Wednesday 13 February 2013

Book Review: And All the Stars by Andrea K Höst

Come for the apocalypse.
Stay for cupcakes.
Die for love.

Madeleine Cost is working to become the youngest person ever to win the Archibald Prize for portraiture. Her elusive cousin Tyler is the perfect subject: androgynous, beautiful, and famous. All she needs to do is pin him down for the sittings.

None of her plans factored in the Spires: featureless, impossible, spearing into the hearts of cities across the world – and spraying clouds of sparkling dust into the wind.

Is it an alien invasion? Germ warfare? They are questions everyone on Earth would like answered, but Madeleine has a more immediate problem. At Ground Zero of the Sydney Spire, beneath the collapsed ruin of St James Station, she must make it to the surface before she can hope to find out if the world is ending.

YA sci-fi novel And All the Stars by Andrea K Höst is the second book I've read as part of the 2013 Australian Women Writers Challenge. I was excited to read this book as I'd seen some great reviews of it in last year's challenge. I was especially looking forward to reading a sci-fi book because it isn't a genre I normally read.

I was captivated by this story from the very first page. It really was like nothing I'd ever read before. An alien invasion that made everyone turn a starry shade of blue? I thought that was a terrific idea for a novel and Höst definitely delivers a unique story here. 

And All the Stars follows Madeleine and her group of 'Blue Musketeer' friends as they negotiate a new world where starry Spires rise from the ground and a sheet of dust turns their skin blue. Not only that, but the dust also gives them special powers, as they soon discover. What comes next is a fight for survival, with a bit of romance thrown in for good measure.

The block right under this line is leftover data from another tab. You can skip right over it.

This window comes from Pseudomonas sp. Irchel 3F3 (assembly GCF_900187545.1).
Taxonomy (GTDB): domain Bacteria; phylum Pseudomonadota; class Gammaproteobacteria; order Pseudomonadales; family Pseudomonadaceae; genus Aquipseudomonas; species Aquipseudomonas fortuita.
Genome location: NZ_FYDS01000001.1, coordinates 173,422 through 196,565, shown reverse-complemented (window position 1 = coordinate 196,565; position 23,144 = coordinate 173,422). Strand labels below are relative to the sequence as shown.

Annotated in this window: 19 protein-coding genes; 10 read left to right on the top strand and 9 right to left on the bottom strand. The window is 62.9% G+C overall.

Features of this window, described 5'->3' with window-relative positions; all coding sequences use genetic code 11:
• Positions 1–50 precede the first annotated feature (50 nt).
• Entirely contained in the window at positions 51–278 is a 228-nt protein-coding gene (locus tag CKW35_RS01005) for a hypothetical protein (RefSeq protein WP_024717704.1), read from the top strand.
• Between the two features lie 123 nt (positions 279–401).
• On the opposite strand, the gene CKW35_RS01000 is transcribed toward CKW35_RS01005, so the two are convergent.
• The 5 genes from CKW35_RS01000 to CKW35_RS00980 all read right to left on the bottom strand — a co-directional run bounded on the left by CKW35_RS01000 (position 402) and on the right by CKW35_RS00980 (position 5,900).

As I read I was reminded of John Marsden's Tomorrow books, the seven-part series that I adored as a teenager. Yes, Tomorrow wasn't sci-fi and it didn't include scary creatures of light, but to me there were a few parallels - an invasion, a bunch of teenagers forced to fight together, a budding romance developing amidst all the chaos, a strong female lead character who is tested time and time again. 

I thought Höst did very well to capture in her own unique way what Marsden had successfully achieved before her - a serious war mixed with typical teenage issues, such as raging hormones and the need for maturity and skill beyond their years. These kinds of books are important for teens to read as they open their minds to possibilities (even the fictional kind) and aid their growth as human beings. At least that's what Tomorrow did for me, and what And All the Stars most certainly will do for its young readers.

But you don't need to be a teen to adore this novel! I thought it was one of the best stories I've ever read. I can happily recommend it to all ages. I loved reading about an invasion in my former hometown of Sydney; it was fun imagining a starry Spire in the middle of Hyde Park! I enjoyed following the 'Blue Musketeers' as they fought together and I really liked the book's message on the importance of friendship and community. Overall, this was a great read and I look forward to reading other books by Höst. 

1 comment:

  1. It reminded me of Tomorrow When the War Began too! I absolutely loved And All the Stars and I'm glad you did too (especially if it gets you reading more SF ;-p ).